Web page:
By ELLIOT WASHOR
We devote some attention in Leaving to Learn to describing what we mean by student success and, by implication, what we do not mean by success. We argue for looking at the whole young person, who we see as defined by more than his or her test scores. We worry, as perhaps you do, that the extraordinary attention given to math and reading scores is diverting schools from looking at much more of each student.
Here’s what we wrote:
It is not just schools that need a more comprehensive understanding of success and how to achieve it. Our country is often of two minds about success. While most Americans celebrate the outliers who define success differently and take an unconventional path to achieve it, they (and this includes parents and education policy makers) take a very conservative and narrow view of what constitutes success with respect to schools and schooling. Parents, for example, are convinced that a four-year degree from as prestigious a college as their budgets will allow is the ideal pathway to success.
Our country and our schools need to treasure diversity, not just in ethnicity and race but also in how we look at the world and its problems and how we devise solutions to those problems. We are reminded of the poem “Pied Beauty,” by Gerard Manley Hopkins (1877), in which he celebrates “dappled things. . . . All things counter, original, spare, strange.” Hopkins encourages us to nurture the outliers.
It seems, therefore, actually dangerous or at least detrimental to our individual and collective well-being to stand so firmly on one definition of success. Our schools and our country are wasting talent because of our failure to embrace the “pied beauty” that distinguishes many of our young people.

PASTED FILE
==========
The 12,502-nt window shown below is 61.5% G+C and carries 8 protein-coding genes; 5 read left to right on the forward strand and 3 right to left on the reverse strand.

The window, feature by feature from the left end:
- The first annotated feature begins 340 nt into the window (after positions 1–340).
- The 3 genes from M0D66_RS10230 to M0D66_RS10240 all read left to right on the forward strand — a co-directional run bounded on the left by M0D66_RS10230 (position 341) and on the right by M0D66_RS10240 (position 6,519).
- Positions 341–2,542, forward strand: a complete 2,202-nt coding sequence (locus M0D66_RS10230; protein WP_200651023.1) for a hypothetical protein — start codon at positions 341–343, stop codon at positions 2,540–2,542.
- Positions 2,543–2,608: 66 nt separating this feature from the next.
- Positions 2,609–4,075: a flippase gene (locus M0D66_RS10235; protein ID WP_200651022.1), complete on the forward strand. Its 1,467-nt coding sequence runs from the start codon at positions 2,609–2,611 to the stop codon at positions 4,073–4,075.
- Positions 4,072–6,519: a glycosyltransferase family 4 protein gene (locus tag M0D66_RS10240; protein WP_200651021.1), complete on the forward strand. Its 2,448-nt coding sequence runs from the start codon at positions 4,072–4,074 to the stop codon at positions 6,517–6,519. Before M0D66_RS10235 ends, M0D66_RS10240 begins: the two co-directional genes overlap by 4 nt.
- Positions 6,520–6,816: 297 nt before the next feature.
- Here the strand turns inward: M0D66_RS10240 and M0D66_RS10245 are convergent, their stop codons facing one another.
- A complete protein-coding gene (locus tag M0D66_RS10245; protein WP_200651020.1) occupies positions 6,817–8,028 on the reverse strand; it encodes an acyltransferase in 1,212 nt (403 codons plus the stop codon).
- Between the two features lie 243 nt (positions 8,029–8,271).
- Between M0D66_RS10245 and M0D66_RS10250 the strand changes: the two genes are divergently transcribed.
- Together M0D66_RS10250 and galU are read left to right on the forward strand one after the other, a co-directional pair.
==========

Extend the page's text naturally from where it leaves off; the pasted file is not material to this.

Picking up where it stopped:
Then think about these questions:
- What is your school’s definition of student success? What are the dimensions of student success you think are important? Why?
- How open are you to other formulations of success? Other dimensions?
- How is your school trying to address all of those dimensions of success? How are the dimensions addressed in the learning opportunities you provide for students?
- How do you obtain evidence of student learning and growth in those dimensions of success?
- Even such an outcome/definition of success as “ready for college” is quite broad. Do you mean by that every student ready for Harvard? For a four-year college? For a community college or technical program? For the military?
Our guess is that, if you think about those questions deeply, you’ll discover that there is still a lot of work to be done to ensure that schools will graduate every single student to be successful in postsecondary learning, in their careers, and in their families and communities.